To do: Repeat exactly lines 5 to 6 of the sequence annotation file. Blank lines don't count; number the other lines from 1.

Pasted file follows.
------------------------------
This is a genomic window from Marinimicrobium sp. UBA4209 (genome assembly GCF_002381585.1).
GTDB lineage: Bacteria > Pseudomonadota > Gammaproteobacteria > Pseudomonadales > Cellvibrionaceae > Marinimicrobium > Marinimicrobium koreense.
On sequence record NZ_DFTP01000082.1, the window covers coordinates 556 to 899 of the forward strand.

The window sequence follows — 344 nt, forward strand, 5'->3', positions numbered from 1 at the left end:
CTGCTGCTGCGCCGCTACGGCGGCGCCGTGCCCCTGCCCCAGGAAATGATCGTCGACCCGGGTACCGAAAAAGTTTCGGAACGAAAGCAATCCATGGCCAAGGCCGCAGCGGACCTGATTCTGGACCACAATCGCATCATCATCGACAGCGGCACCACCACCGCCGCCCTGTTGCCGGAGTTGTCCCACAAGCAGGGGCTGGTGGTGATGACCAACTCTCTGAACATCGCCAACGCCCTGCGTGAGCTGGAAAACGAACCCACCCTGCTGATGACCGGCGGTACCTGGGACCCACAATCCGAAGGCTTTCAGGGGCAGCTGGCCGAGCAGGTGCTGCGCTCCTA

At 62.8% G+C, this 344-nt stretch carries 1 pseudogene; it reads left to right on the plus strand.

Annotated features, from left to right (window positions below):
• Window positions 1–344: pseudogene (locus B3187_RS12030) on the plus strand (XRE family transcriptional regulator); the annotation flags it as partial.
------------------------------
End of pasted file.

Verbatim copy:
CTGCTGCTGCGCCGCTACGGCGGCGCCGTGCCCCTGCCCCAGGAAATGATCGTCGACCCGGGTACCGAAAAAGTTTCGGAACGAAAGCAATCCATGGCCAAGGCCGCAGCGGACCTGATTCTGGACCACAATCGCATCATCATCGACAGCGGCACCACCACCGCCGCCCTGTTGCCGGAGTTGTCCCACAAGCAGGGGCTGGTGGTGATGACCAACTCTCTGAACATCGCCAACGCCCTGCGTGAGCTGGAAAACGAACCCACCCTGCTGATGACCGGCGGTACCTGGGACCCACAATCCGAAGGCTTTCAGGGGCAGCTGGCCGAGCAGGTGCTGCGCTCCTA

At 62.8% G+C, this 344-nt stretch carries 1 pseudogene; it reads left to right on the plus strand.